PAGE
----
"Like most European countries, the UK needs capital. Everyone knows capital is essential for sustainable economic growth and since the global financial crisis the sources of capital in the western world have dried up, but in the Gulf of course there is huge capital available," Asutay told Al Jazeera.

But Asutay said global demand for Sharia-compliant financing was still relatively untapped, and the UK was also positioning itself to capitalise on a growing industry.

The global market in Islamic finance is currently estimated to be worth about $1.3 trillion, or just one per cent of the world's total financial assets, yet Muslims make up about a quarter of the planet's population.

Large Islamic countries such as Indonesia and Turkey are now developing their own financial sectors after years beset by political and economic instability, while potential markets in Africa were also opening up, Asutay said.

Asutay said the UK would face stiff competition from inside the Muslim world, with Kuala Lumpur having already established itself as an Islamic financial hub, and with the World Bank this week opening its first Islamic finance centre in Istanbul.

But he said London's traditional strengths as a financial capital and the legal and regulatory security it could offer foreign investors could give it an edge over its challengers.

"The reality is that London has always been an important financial centre regardless of crises and ups and downs. It is open, it is very liberal and it hasn't questioned the religiosity or the ideology of money. Its institutions have been around for longer than some of the countries we are talking about, so that gives London a lot of leverage."

Britain's burgeoning Islamic finance sector is already shaping the London skyline, having funded the construction of the Qatari-owned Shard, western Europe's tallest building.

Other major London property developments at Chelsea Barracks and Battersea Power Station are also based on Sharia-compliant funding, while 49 Sukuk issued through the London Stock Exchange since 2007 have raised $34bn.

Alternative funding:

Modern Islamic global finance is a relatively recent invention, dating to the establishment of the Saudi Arabia-based Islamic Development Bank (IDB) in 1975 as an alternative source of funding to the World Bank for Muslim nations.
Critics argue that the system amounts to an exercise in theological semantics, creating instruments that look and feel like conventional financial products and fall short of strict adherence to Sharia principles.
But Azmi Omar, head of the IDB's research and training institute, said the industry was working hard to address that criticism.

"There are fatwas to say that we have to move away from so-called legal tricks, and we have a financial product development centre that is working to resolve some of these issues," he told Al Jazeera. "Islamic banking is still new, so we are still trying to evolve and develop new products that meet the needs of the industry."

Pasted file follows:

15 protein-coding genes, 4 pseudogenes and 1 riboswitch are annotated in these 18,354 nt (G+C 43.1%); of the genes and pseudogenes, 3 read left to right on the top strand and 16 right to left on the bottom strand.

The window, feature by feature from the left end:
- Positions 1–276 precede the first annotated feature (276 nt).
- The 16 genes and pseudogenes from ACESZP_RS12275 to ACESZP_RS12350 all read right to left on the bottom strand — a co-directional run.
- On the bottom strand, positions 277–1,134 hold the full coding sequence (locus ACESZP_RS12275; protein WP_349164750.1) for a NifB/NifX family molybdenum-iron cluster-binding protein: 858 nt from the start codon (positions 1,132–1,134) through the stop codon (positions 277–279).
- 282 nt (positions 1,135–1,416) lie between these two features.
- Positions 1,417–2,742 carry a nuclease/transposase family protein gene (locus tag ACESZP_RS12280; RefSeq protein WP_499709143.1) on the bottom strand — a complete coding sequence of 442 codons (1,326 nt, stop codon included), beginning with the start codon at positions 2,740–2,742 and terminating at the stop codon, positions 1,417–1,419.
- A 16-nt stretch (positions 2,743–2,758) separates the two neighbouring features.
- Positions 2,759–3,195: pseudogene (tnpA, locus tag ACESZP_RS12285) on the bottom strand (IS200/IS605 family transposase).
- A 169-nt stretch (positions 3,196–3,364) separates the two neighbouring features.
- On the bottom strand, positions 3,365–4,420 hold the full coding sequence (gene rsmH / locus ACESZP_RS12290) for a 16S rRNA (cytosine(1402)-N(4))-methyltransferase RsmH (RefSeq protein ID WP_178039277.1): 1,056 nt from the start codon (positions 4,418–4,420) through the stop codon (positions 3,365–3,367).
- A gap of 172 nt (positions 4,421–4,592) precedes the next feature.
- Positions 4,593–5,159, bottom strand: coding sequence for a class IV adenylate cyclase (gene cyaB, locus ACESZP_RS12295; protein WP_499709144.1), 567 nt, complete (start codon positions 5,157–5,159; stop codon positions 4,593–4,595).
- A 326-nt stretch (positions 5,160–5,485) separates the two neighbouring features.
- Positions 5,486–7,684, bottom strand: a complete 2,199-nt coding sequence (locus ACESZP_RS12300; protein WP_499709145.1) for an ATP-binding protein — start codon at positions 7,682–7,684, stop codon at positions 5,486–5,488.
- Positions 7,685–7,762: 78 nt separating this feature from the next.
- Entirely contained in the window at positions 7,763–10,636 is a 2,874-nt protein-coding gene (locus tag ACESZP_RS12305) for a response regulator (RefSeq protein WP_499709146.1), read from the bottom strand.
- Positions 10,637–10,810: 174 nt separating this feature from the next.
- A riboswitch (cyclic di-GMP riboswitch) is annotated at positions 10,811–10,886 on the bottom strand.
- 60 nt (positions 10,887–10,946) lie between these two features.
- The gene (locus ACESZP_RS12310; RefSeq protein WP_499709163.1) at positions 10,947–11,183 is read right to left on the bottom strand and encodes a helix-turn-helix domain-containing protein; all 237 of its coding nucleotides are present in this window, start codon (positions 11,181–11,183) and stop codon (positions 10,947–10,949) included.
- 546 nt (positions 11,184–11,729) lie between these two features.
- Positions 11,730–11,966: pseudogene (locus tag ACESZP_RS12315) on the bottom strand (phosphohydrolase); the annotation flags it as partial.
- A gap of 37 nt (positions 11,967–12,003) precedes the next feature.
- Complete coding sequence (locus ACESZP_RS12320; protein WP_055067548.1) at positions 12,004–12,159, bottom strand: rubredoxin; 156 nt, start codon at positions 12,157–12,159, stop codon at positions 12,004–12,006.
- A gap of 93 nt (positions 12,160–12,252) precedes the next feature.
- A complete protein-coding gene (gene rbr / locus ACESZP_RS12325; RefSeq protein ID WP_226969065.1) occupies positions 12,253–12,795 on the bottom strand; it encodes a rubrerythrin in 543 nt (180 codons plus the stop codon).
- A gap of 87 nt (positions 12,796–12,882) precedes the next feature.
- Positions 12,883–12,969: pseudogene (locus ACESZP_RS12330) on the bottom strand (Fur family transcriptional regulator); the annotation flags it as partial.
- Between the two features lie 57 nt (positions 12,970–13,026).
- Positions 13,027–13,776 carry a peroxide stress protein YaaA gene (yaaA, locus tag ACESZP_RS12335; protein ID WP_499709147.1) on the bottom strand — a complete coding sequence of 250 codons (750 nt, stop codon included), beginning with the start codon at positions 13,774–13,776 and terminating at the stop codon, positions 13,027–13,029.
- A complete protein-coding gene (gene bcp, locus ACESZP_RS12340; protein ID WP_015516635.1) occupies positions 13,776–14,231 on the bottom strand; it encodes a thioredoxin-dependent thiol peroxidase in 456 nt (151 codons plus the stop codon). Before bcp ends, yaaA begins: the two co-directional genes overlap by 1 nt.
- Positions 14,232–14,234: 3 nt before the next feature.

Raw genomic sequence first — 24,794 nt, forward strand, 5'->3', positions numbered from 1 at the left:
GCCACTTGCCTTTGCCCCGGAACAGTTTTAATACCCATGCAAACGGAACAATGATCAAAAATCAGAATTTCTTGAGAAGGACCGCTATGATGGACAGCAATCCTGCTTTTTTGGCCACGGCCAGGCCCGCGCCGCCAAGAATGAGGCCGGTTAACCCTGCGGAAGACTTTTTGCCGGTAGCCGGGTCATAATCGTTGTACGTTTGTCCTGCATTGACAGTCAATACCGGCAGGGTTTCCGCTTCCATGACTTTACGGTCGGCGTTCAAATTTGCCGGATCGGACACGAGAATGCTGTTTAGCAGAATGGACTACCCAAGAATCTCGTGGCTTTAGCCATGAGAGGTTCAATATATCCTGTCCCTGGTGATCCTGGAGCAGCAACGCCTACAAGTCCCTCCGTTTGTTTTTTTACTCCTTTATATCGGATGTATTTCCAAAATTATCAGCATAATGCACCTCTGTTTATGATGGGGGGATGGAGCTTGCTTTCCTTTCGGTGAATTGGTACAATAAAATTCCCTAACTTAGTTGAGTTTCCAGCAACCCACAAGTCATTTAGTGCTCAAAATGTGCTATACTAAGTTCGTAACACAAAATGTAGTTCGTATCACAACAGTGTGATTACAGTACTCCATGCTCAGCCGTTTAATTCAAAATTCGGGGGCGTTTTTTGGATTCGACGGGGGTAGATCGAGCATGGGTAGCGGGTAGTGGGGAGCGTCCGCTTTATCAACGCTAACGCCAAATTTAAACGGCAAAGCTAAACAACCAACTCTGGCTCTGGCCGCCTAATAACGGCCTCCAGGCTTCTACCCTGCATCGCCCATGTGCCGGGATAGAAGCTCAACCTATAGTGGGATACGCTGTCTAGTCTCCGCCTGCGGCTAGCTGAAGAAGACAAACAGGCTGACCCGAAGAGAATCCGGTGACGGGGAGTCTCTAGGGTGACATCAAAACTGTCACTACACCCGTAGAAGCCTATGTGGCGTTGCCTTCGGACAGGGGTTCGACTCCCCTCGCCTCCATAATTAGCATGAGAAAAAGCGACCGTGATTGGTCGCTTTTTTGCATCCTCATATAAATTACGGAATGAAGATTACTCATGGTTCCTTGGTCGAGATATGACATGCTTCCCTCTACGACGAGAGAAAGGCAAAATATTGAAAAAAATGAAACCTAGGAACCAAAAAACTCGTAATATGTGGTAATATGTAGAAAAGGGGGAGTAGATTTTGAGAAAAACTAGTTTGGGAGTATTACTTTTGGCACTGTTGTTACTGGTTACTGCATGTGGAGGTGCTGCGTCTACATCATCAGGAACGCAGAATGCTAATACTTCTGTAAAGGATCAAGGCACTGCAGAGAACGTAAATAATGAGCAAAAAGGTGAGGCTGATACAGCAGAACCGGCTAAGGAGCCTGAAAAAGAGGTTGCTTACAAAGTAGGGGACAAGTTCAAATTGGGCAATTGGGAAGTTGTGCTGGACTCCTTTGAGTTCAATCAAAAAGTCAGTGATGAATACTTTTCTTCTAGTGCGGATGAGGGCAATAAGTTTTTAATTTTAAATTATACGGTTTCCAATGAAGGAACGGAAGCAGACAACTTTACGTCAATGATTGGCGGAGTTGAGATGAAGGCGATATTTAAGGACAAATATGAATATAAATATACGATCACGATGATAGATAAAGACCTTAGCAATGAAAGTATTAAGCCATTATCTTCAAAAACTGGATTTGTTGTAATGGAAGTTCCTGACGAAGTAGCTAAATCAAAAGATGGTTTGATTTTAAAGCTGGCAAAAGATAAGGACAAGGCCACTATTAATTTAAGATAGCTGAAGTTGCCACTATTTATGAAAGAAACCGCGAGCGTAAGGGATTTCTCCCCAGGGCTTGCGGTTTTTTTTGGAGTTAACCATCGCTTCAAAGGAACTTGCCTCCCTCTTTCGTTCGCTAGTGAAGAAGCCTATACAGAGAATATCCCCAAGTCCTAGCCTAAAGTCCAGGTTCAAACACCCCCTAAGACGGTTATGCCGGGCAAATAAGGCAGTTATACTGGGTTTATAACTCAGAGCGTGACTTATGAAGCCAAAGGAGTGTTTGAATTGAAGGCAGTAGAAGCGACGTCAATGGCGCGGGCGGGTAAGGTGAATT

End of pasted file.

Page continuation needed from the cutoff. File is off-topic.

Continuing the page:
Advocates argue Islamic finance has the potential to radically transform the global economy, by rooting ethics and social responsibility at the heart of banking and financial affairs.

Dzuljastri Abdul Razak believes that a Sharia-based financial system would not have been prone to the sort of crisis triggered by credit-based speculation in sub-prime debt in 2007 from which the global economy is still recovering.

"Islamic finance has an answer to the issues that caused the crisis so it is fitting at this kind of conference that we explore these opportunities," he said. "The strength of Sharia is that there is an ethical dimension, and there is consideration of the people affected."

Iqbal Saqlain, a member of the WIEF's advisory panel and a former secretary general of the Muslim Council of Britain, said the endorsement of Islamic financing would also benefit British Muslims, many of whom have traditionally conducted their personal and business affairs beyond the reach of high street banks, by bringing them into the mainstream economy.

Britain has a Muslim population of about 2.8 million, including about one million in London, with a combinedspending power estimated at more than $20bn. The government has also launched schemes to offer Sharia-compliant student loans and business start-up loans.

"They were literally keeping funds in cash or in some dodgy investments in the name of Sharia, and people have lost lots of money," Saqlain told Al Jazeera. "Now you have legitimate Sharia-compliant investment opportunities and the Muslim community has been empowered.

(Al Jazeera / 31 Oct 2013)